Tag Archives: independent bookstores

Organizing the Westerns

westernAbout a week ago I realized that our Mancave needed cleaning. We call this the Guys with Big Guns sections, housing Westerns and War novels. It was dusty and hadn’t been culled or realphabzetized in some time.

Dealing with Guys with Big Guns is not something we as Quakers want to spend our time doing.  Although we don’t read these genres, we certainly sell a lot of them, so last Saturday, there was nothing for it but to bite the bullet and move in.

It’s enough to make a bookslinger cynical, I tell ya. First of all, the  expressions on the faces of the cover art guys are the same (grimacing with determination). Also their posture: they lean into the action but slightly away from the gun. Yes, they’re all holding guns, but here’s where it differs. Western guys hold six-shooters (I think) while the War people vary: post-apocalytpic weapon of choice is a Bazooka. Go figger. The spy guy  ranges from little pistol-ma-bobs to those huge rifle-esque guns you see flashed from the backs of Toyotas in countries where things are not going well.

Guns I don’t know much about; the alphabet I can handle. That’s what I was trying to do, organizing them by author. Some, like Terry or William Johnston(e) or good ol’ Louis L’Amour, move fast. Others go at about the speed of cattle crossing the Great Plains. So it’s important to keep them sorted, but at a certain point, whether First-time Author Hoping to Break Into the Genre or whoever is covering L’Amour these days wrote Shootout at Wherever gets old. Did you know that about half of all Western titles start with Shootout, Gunfight, or Crossing? Go ahead, check it out.

It seems to me that Westerns are Romance for Men. In fact, I once put a bunch of Native American romances back there in the mancave, mixed in with the other Shooters, and sure enough, they got scooped up. A word to whoever is designing the covers: a girl with big heaving bosoms and a guy with gritty determination in his eyes will do; you really don’t have to worry about anything else. Near as I can tell, in the Westerns she heaves in the background as the guy covers her with his big gun, while in the Romances she heaves in the foreground as the guy, again…. Anyway, you get the (cover) picture.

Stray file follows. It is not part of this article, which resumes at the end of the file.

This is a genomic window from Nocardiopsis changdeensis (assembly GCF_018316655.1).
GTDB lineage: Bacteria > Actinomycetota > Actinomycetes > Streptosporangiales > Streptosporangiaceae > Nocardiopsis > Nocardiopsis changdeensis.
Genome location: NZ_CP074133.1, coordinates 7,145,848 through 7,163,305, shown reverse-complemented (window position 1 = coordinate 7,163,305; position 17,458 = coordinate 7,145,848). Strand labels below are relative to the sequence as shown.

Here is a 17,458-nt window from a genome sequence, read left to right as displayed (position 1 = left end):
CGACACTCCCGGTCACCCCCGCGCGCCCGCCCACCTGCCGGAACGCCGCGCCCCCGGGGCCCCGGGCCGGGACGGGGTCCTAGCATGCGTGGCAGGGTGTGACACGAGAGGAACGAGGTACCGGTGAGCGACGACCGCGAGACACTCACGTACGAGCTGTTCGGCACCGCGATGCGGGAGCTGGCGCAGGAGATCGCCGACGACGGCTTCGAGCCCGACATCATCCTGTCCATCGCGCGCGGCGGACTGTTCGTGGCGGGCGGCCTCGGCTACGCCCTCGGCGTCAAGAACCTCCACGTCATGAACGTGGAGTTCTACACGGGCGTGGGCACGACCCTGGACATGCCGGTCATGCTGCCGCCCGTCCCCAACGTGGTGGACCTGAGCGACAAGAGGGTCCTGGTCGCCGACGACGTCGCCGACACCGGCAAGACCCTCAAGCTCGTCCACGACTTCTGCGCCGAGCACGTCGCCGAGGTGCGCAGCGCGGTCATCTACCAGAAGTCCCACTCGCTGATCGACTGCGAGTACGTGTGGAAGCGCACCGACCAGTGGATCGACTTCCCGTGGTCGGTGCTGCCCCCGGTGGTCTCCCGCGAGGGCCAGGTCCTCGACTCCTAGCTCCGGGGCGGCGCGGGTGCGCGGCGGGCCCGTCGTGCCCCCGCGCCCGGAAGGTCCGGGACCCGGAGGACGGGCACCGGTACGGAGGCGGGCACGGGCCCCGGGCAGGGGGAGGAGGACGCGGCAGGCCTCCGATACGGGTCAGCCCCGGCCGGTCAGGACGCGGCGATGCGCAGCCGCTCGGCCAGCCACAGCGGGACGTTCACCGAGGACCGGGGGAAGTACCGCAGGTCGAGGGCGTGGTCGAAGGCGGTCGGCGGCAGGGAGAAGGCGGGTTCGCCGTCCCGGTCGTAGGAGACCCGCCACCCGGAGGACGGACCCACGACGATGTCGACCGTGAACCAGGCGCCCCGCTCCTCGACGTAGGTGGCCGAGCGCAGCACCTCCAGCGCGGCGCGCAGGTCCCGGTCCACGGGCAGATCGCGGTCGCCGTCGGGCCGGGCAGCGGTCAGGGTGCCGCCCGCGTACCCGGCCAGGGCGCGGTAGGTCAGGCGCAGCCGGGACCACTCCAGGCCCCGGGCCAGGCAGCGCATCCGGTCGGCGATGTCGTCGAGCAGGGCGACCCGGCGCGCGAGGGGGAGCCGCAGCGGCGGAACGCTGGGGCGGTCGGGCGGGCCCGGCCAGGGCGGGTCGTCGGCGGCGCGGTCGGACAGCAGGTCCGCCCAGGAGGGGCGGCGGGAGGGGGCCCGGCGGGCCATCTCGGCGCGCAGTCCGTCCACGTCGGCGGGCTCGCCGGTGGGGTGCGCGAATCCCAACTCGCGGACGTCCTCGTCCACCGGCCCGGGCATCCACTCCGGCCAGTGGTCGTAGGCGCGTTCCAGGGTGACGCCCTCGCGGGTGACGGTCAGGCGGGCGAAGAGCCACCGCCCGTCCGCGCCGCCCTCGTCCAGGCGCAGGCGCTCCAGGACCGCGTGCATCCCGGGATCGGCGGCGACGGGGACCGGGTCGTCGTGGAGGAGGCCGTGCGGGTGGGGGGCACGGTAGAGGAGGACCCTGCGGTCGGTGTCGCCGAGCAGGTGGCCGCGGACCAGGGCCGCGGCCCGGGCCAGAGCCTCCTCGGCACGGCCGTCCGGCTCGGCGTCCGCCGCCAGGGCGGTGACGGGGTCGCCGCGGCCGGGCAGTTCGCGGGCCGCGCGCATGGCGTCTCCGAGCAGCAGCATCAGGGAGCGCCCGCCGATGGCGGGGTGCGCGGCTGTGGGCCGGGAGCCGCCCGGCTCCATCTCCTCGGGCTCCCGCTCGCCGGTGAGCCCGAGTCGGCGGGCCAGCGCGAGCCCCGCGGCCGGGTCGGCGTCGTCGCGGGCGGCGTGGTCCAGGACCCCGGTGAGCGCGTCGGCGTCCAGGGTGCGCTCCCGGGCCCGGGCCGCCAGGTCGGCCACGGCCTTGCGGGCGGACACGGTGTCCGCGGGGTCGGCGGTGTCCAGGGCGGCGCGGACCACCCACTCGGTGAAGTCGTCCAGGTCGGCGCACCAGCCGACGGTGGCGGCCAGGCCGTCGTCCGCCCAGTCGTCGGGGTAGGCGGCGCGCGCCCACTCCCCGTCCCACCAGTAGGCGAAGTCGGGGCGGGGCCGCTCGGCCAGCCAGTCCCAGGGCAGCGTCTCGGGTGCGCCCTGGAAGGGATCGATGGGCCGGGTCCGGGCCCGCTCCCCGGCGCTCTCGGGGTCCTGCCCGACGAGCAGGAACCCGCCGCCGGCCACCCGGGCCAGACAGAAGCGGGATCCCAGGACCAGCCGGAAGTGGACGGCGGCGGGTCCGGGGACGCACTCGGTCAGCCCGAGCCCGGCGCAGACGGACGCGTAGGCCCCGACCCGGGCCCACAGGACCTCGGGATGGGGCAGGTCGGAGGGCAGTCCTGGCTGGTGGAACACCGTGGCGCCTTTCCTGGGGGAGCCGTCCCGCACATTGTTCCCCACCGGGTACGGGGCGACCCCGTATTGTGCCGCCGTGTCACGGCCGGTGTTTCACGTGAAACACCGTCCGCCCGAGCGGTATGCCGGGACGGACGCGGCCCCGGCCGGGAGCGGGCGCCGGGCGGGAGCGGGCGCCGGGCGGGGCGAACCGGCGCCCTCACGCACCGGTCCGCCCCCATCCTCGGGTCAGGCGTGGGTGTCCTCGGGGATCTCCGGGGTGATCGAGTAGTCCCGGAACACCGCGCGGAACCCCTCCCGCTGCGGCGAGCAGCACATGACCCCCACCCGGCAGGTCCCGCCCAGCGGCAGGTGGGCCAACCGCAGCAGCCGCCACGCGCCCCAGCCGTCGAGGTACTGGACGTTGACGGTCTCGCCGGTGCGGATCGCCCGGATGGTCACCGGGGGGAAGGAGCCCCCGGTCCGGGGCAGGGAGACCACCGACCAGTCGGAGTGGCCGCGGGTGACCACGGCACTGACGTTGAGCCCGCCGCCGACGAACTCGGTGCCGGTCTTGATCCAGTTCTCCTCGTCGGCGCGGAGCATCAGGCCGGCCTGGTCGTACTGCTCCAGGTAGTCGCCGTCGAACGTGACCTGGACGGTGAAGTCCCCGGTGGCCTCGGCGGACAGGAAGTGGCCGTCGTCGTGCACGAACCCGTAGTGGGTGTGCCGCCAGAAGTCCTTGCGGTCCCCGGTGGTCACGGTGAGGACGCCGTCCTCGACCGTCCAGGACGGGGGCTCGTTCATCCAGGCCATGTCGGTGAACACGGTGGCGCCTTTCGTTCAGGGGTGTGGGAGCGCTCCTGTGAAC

It took several hours, but our Westerns and War sections are now relatively dust-free. Jack did suggest I leave a bit, for atmosphere. “Guys want a little True Grit,” said my husband.

 

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Filed under Big Stone Gap, book reviews, bookstore management, home improvements, humor, Life reflections, Little Bookstore of Big Stone Gap, post-apocalypse fiction, publishing, Uncategorized, Wendy Welch, what's on your bedside table, writing

In Which Maeve is Elected Spokeskitten

HI ever’body! My name’s Maeve an’ I’m the smartest one in my family. That’s why they ‘lected me spokeskitten. That an’ I sat on Mack until he gave in. I’m bigger’n he is.

Me an’ my two brothers an’ two sisters are all waitin’ to get doppled. That’s when a family decides they wanna keep house for you forever so you go live with them an’ they look after you. There’s lots to eat an’ the rooms are always the right temperatures. It’s very nice, I hear.